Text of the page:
It’s so funny. I record a podcast called The Joy of Text with a rabbi. People write in questions to us, and somebody wrote in a bunch of questions about kink on Shabbat: “Can you tie someone up?” and “Can you slap somebody during Shabbat?” We got a lot of questions from this woman, so many we considered not addressing them because I was concerned somebody was yanking our chain. Then my husband said to me that I was being disingenuous because my whole motivation for everything I talk about is the fact that you can be deeply, deeply religious and deeply, deeply sexual, and to make that assumption was unfair.
As soon as we released the podcast, we got a note from someone anonymously, saying that was her question and thanking us for taking the time to talk about it. This is an example of how our preconceived notions about what religious people do and how they behave may not be reflective of reality.
In terms of her question—“Is kink a bad thing?”—I’d say no. If religion is important to you and you’re a religious person in a monogamous marriage, the way that you express your sexuality between you and your partner should be something that brings pleasure, fun, meaning and harmony to both of you. Ultimately, sex between partners is to bring people closer together and be able to enrich their lives. And so, with that in mind, we shouldn’t make assumptions about who does what and what’s appropriate and what’s not appropriate.
Ashley Manta, a self-created “cannasexual,” modern witch, reiki practitioner and sex coach who integrates weed into her client’s sex lives for greater intimacy
In last few years, I’ve started practicing what I define as witchcraft. For me, this involves mindfulness and spirituality surrounding nature, energetic forces and divine presence, honoring the divinities within each of us. I’ve worked with a couple of different modalities from intuitive magic with cards to crystal magic and plant medicine, which is where I incorporate cannabis. I’ve worked with other plant medicines too—and find value in them—but cannabis is my primary plant medicine.
As soon as I get it, in any form, I clear it. I’m a reiki level two practitioner, so I send reiki energy into the cannabis, and offer gratitude for the fact that I have access to it, for the growers who made it happen, for all the people who were involved in it getting to me and for what I want it to do for me in that moment—for how I want to work with the plant to unlock various aspects of myself, my sexuality and my relationship with the divine.
My boyfriend was the one who introduced me to sacred sexuality. I was skeptical. I still had a lot of East Coast jadedness when he and I first got together three and half years ago. But that changed the first time I moved energy with him—he responded physically without me physically touching him. My hands were hovering a couple inches over his cock, and I was focusing energy into them without touching him when he started convulsing. His eyes were rolling back in his head, but he wasn’t having a seizure. For him, it was an entirely pleasurable energetic sexual experience. I was like, “Wow, this is mind blowing!”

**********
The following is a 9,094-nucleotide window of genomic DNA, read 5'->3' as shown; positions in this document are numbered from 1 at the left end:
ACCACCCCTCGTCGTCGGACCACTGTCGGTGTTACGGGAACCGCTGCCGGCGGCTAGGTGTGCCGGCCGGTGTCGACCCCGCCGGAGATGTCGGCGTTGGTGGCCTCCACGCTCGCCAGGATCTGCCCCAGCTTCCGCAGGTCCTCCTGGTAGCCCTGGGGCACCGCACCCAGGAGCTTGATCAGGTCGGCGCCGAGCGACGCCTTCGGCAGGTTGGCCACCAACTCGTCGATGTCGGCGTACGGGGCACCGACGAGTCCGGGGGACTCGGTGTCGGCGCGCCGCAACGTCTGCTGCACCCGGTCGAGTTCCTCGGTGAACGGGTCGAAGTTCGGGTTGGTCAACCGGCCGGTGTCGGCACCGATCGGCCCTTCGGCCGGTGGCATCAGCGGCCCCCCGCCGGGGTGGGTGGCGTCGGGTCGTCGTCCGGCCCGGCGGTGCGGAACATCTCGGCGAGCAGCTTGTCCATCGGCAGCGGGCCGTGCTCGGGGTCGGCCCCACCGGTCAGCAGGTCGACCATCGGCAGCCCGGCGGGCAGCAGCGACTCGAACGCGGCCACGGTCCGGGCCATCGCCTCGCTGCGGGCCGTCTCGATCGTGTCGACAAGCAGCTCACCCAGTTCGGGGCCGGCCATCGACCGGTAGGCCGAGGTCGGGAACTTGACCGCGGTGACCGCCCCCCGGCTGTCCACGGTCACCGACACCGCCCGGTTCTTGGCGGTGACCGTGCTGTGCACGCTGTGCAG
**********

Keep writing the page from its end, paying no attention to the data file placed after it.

Another example is when I was giving a reiki hand job. I imagined all the energy of the sky, stars and plants—all of that sort of celestial energy—coming down through my crown chakra, through all of my other chakras, through my hands and into his cock and up his chakras and out his crown, out the top of his head. I didn’t say this out loud, I just visualized it. Later, when we paused to get water or whatever, he said, “It’s really interesting—when you were doing that, I felt like a constellation of stars were around my cock.”
For me, as someone with a master’s degree in philosophy, every part of my brain is like, “This is hogwash,” and yet, I can’t deny the things that I’ve experienced from connectedness.
Orgasmic energy is so potent. For that moment of orgasm, you experience utter bliss and that explosive power can be directed intentionally toward accomplishing whatever it is you want to bring into being in the world. That said, when you’re with a partner, it can be really great to share your intentions in what you’re trying to manifest so that you’re both focusing on each other’s desires before having sex. Get really clear on what it is you want to happen and you make it crystal clear in your brain. What does it look like? What does it smell like?
Make your image and experience of it so vivid throughout the course of your sexual experience that when you’re about to go over the edge of orgasm, you imagine flooding that intention into the universe so powerfully that it echoes to every corner of the galaxy. Doing that has made some really big shit happen for me.
I get it, though. Maybe crystals, incense and weed aren’t your thing. That’s cool, there’s nothing wrong with that. All I can do is give you the blueprints anyway, you’ve gotta be the one who builds the cathedral.